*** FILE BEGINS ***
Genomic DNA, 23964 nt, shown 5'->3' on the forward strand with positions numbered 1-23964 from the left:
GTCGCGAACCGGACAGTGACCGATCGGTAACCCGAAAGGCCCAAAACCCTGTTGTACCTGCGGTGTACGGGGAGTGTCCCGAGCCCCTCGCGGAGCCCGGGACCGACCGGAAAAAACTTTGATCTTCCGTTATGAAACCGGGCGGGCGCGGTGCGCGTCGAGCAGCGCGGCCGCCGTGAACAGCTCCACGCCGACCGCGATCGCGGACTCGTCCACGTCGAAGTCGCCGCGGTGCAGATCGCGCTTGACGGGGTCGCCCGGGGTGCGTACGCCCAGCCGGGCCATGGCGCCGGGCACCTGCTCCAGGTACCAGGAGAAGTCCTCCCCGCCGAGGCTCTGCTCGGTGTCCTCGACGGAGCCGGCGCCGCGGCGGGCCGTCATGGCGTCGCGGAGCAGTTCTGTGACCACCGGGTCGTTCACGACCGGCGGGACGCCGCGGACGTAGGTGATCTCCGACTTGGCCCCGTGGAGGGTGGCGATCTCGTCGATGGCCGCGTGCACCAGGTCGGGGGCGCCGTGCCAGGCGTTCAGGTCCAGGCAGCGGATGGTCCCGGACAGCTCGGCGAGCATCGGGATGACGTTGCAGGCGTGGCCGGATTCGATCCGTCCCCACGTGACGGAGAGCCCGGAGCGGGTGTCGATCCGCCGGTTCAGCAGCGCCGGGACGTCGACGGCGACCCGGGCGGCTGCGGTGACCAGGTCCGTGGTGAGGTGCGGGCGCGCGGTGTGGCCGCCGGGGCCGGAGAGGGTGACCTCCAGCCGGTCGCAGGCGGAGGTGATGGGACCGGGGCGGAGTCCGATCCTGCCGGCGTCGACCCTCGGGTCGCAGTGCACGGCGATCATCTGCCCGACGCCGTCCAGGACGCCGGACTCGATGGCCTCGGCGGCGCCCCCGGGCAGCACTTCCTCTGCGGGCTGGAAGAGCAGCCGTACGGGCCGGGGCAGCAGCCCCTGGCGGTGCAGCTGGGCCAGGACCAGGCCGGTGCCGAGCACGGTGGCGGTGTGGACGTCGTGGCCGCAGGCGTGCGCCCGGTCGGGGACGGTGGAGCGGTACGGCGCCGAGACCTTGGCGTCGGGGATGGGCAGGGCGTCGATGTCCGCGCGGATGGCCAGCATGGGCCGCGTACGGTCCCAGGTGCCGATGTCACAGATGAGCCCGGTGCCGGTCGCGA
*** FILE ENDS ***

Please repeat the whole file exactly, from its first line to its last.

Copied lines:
Genomic DNA, 23964 nt, shown 5'->3' on the forward strand with positions numbered 1-23964 from the left:
GTCGCGAACCGGACAGTGACCGATCGGTAACCCGAAAGGCCCAAAACCCTGTTGTACCTGCGGTGTACGGGGAGTGTCCCGAGCCCCTCGCGGAGCCCGGGACCGACCGGAAAAAACTTTGATCTTCCGTTATGAAACCGGGCGGGCGCGGTGCGCGTCGAGCAGCGCGGCCGCCGTGAACAGCTCCACGCCGACCGCGATCGCGGACTCGTCCACGTCGAAGTCGCCGCGGTGCAGATCGCGCTTGACGGGGTCGCCCGGGGTGCGTACGCCCAGCCGGGCCATGGCGCCGGGCACCTGCTCCAGGTACCAGGAGAAGTCCTCCCCGCCGAGGCTCTGCTCGGTGTCCTCGACGGAGCCGGCGCCGCGGCGGGCCGTCATGGCGTCGCGGAGCAGTTCTGTGACCACCGGGTCGTTCACGACCGGCGGGACGCCGCGGACGTAGGTGATCTCCGACTTGGCCCCGTGGAGGGTGGCGATCTCGTCGATGGCCGCGTGCACCAGGTCGGGGGCGCCGTGCCAGGCGTTCAGGTCCAGGCAGCGGATGGTCCCGGACAGCTCGGCGAGCATCGGGATGACGTTGCAGGCGTGGCCGGATTCGATCCGTCCCCACGTGACGGAGAGCCCGGAGCGGGTGTCGATCCGCCGGTTCAGCAGCGCCGGGACGTCGACGGCGACCCGGGCGGCTGCGGTGACCAGGTCCGTGGTGAGGTGCGGGCGCGCGGTGTGGCCGCCGGGGCCGGAGAGGGTGACCTCCAGCCGGTCGCAGGCGGAGGTGATGGGACCGGGGCGGAGTCCGATCCTGCCGGCGTCGACCCTCGGGTCGCAGTGCACGGCGATCATCTGCCCGACGCCGTCCAGGACGCCGGACTCGATGGCCTCGGCGGCGCCCCCGGGCAGCACTTCCTCTGCGGGCTGGAAGAGCAGCCGTACGGGCCGGGGCAGCAGCCCCTGGCGGTGCAGCTGGGCCAGGACCAGGCCGGTGCCGAGCACGGTGGCGGTGTGGACGTCGTGGCCGCAGGCGTGCGCCCGGTCGGGGACGGTGGAGCGGTACGGCGCCGAGACCTTGGCGTCGGGGATGGGCAGGGCGTCGATGTCCGCGCGGATGGCCAGCATGGGCCGCGTACGGTCCCAGGTGCCGATGTCACAGATGAGCCCGGTGCCGGTCGCGA